Survey Reveals Many Americans Blame Overprescribing Painkillers for Epidemic

MAY 18, 2015
Caitlyn Fitzpatrick
With a new study showing that 4 out of 10 US adults know someone who has battled prescription painkiller abuse during the last 5 years, concerns about the rising epidemic are more prominent than ever.

The Harvard University research, led by Robert J. Blendon, ScD, acknowledged the public perception of prescription drugs. The team polled people from across the country to evaluate how they viewed the possibility of dependency and abuse as well as the harmful effects.

“For much of the public, the issue of prescription painkiller abuse is not just a remote concern; it’s a problem they see in their personal lives,” Blendon, Richard L. Menschel professor of health policy and political analysis professor at the Harvard T.H. Chan School of Public Health, said in a news release.

The consequences of drug abuse extend past just the individual. The researchers reported that of the percentage of people who know someone with an abuse problem, 67% saw a negative effect on family life, 58% on work life, and 55% on health. Also, 21% said that the addiction led to death.

Not only did the report show that many people have personal ties to drug addiction, but it also divulged alarming numbers on the image of painkillers. The poll indicated that Americans believe that major causes of prescription drug abuse are:
  • Too easy to obtain the drugs illegally: 55%
  • Too easy to obtain the drugs from those who save pills: 45%
  • Overprescribed or given in larger quantities than need: 45%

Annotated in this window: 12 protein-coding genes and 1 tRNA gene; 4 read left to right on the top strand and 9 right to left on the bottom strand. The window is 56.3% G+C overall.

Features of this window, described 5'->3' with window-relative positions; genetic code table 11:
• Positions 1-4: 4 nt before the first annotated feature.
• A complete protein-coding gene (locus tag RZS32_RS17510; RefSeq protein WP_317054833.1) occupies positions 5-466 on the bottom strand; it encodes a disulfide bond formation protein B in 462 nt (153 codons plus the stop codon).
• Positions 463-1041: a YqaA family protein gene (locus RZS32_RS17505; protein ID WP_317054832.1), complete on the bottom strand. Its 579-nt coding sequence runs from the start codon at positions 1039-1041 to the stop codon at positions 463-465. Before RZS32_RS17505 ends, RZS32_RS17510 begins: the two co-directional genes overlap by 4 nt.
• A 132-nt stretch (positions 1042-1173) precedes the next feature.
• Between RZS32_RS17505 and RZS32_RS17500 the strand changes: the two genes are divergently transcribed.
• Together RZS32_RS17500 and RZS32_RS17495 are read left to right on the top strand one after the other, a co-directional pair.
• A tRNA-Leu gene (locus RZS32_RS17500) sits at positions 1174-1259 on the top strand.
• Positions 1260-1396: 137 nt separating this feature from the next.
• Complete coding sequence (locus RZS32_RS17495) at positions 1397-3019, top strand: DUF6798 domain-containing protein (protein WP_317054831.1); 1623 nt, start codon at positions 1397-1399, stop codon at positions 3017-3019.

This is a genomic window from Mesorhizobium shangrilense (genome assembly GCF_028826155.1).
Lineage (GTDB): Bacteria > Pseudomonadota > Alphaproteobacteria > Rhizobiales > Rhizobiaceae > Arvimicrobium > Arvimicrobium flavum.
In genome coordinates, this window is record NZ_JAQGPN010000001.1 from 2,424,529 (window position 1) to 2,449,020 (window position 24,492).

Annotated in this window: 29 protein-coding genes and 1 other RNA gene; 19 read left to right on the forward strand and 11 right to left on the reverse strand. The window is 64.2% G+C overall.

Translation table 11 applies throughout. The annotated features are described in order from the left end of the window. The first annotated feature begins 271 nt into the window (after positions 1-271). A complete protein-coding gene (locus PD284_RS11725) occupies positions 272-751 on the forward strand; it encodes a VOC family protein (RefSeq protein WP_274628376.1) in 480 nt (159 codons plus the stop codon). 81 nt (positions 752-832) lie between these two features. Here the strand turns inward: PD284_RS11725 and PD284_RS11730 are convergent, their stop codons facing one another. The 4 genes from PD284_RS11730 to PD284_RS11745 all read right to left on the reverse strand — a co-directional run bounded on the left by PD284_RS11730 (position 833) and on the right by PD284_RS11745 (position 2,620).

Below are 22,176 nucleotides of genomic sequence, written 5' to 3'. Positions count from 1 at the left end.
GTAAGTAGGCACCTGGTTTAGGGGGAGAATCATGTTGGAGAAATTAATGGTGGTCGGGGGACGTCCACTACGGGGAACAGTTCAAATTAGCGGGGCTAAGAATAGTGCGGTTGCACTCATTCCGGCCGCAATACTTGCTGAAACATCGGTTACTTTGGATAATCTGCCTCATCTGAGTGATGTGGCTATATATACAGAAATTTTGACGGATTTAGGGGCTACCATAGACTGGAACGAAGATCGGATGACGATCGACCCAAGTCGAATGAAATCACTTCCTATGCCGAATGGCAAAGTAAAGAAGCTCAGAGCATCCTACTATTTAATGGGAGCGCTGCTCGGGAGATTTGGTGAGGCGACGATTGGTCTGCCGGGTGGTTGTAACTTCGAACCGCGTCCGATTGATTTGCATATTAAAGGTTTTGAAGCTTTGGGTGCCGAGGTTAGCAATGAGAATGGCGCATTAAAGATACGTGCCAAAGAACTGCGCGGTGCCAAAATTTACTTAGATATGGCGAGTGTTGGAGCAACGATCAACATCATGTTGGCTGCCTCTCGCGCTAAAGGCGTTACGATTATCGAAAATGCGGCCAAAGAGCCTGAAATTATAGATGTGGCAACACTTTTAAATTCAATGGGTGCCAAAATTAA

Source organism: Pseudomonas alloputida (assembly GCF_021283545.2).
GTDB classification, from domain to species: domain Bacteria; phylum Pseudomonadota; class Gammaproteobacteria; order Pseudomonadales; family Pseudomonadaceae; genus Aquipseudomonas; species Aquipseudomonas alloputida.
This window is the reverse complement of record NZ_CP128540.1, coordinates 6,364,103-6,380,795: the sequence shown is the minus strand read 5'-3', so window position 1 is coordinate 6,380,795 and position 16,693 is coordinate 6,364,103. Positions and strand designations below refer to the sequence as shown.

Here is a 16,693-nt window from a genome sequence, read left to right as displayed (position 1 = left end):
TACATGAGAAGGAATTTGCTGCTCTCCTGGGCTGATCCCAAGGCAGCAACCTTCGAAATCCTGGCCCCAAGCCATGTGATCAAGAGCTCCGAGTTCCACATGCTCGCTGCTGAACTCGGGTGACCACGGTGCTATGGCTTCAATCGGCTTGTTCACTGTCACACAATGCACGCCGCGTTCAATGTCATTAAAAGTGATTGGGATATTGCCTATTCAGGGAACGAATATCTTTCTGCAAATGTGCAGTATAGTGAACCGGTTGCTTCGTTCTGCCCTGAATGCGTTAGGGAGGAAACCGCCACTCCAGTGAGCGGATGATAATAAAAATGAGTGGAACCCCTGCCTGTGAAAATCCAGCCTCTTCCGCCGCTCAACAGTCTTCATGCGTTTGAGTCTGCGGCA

In addition, more Americans are worried about the abuse of prescription drugs like OxyContin and Vicodin (51%) than they are about heroin (45%). This study verified past research proving that patients crave more information on medication options and opioid dependency. Michael Botticelli, director of National Drug Control Policy, explained that they are well aware of the need to address this situation.

“That’s why the Obama Administration’s 2011 Prescription Drug Abuse Prevention Plan focused on provider education on pain and substance use disorders, prescription drug monitoring systems, safe drug disposal, and smart-on-crime enforcement,” Botticelli said.

While similarities emerged from the poll when it came to painkiller trends, participants were not unanimous on what to do about the problem. The data demonstrated that 48% said that their state government should make health insurance providers cover drug addiction treatment programs more thoroughly, but 46% opposed the idea.

“We are also working with Federal, State and local partners to increase access to effective treatment, while reducing overdoses and other consequences of this epidemic,” Botticelli confirmed.


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